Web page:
Still, the inaugural event must have been some kind of spectacle!

The first player to cross home plate was San Francisco’s Bobby Bonds. This stellar image captured by Ray Cary for the Albuquerque Journal depicts the historic moment, as Indians catcher Joe Azcue is unable to tag the speedy Bonds.

Cleveland’s Tony Horton two-run blast in the bottom of the first inning was the first homerun hit in the Duke City’s shiny new “multipurpose” stadium. His rocket traveled an estimated 390-400 feet before it was deposited in the lava rocks beyond the fence in left-centerfield.

My favorite image (of those I’ve seen) of that day is without a doubt this shot of kids hanging over the Giants dugout attempting to get autographs.

According to witnesses present, 13-year-old Mike Garcia had to leave the game before it was completed for undisclosed reasons. His father Tom would later explain that Mike was heartbroken because he had failed to meet his hero, Willie Mays, in person. Thus, one can easily imagine Mike dragging his feet as he followed his family toward the exit of the ballpark; perhaps listening for clues of how the game was progressing- including cheering of the crowd and public address announcements. The youngster had no way of knowing that he was just a single crack of the bat away from cashing in a portion of his fifteen minutes of fame- the hard way.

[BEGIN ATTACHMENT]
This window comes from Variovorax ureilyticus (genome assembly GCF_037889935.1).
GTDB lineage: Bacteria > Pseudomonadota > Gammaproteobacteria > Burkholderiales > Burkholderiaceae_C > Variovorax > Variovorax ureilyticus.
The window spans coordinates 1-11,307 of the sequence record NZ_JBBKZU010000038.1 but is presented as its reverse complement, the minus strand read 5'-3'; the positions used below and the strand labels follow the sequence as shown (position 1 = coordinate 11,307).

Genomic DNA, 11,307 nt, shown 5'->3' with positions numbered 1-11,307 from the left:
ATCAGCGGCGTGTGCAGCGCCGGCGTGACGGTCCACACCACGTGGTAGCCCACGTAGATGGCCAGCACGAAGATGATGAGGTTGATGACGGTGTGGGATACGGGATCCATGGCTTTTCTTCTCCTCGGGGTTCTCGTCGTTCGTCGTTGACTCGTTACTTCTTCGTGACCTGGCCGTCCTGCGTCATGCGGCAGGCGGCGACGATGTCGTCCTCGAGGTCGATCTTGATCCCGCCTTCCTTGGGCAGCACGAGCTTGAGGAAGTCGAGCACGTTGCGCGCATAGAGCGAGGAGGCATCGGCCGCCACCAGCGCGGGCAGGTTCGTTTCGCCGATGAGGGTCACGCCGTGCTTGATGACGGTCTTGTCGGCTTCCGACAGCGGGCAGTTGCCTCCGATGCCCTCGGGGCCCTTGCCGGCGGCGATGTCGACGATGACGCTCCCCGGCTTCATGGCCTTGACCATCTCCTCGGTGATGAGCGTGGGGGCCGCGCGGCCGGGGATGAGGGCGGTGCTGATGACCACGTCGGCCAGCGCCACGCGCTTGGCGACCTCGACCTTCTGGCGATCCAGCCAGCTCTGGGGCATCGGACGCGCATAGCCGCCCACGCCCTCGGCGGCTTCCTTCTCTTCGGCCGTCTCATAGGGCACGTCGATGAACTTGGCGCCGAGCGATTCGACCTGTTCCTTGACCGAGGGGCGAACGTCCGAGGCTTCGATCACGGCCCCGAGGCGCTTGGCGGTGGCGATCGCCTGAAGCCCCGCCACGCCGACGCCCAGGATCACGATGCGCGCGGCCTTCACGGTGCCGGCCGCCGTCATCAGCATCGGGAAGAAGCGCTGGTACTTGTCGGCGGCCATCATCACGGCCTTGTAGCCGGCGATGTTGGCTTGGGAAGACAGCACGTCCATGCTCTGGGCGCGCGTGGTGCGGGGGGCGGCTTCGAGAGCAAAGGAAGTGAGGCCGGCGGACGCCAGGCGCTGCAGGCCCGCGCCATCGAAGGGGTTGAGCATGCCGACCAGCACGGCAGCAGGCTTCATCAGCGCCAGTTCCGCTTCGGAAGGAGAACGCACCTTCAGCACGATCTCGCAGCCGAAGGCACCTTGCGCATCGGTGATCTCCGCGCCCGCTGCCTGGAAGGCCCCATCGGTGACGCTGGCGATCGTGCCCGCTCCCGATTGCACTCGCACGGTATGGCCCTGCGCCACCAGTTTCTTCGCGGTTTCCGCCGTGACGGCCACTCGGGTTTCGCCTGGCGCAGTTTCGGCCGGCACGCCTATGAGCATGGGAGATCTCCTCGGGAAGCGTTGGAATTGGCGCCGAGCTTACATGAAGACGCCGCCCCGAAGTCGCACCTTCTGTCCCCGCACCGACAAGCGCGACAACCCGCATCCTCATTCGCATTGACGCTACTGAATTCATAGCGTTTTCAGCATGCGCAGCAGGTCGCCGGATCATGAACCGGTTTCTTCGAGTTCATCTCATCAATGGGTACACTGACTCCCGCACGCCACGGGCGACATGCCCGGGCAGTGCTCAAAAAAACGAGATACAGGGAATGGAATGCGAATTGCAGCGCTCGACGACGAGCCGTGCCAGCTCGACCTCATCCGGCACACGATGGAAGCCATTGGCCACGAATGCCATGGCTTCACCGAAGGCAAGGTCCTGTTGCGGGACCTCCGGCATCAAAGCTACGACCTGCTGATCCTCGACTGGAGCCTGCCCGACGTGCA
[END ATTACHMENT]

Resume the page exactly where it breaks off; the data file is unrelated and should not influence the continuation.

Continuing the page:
As it turned out, Mays had been removed from the lineup in the seventh inning after going 0 for 3 at the plate. Having used the underground tunnels to make a quick escape via a waiting taxi, Willie surfaced near the exit, an estimated 10 feet away from Garcia. Amazed by this lucky development, the lad immediately made his move, determined to get an autograph from the Say Hey Kid before he slipped away.

Garcia never knew what hit him. It was a major league foul ball. Mike was struck above his right eye, and was believed to be unconscious before he hit the concrete. While Giants trainer Leo Hughes was summoned to attend to Garcia, Mays’ warm-up jacket was used as a pillow to comfort the kid. Sensing blood with their keen reporter instincts, Tribune photographers Al Cabral and Mark Bush began hovering over the scene looking for the perfect photo opportunities.

It is unclear why Garcia didn’t end up with an autograph. “You can bet I’m going to send him an autograph,” Mays reportedly told bystanders. “You get that young fellow’s name and address for me and I’ll see that he gets an autograph.” I can’t help but wonder if Mike ever heard from Mays after that.

One would think that getting clobbered with a foul ball and having your photo taken while you are laid out on the ground- then plastered in the newspaper the following day would be about as bad of a time one could experience at a baseball game. Well, during that same game, Tribune sports editor Carlos Salazar reported that Arthur Henry died in the stands of a heart attack.

Like I said, that must have been some kind of spectacle!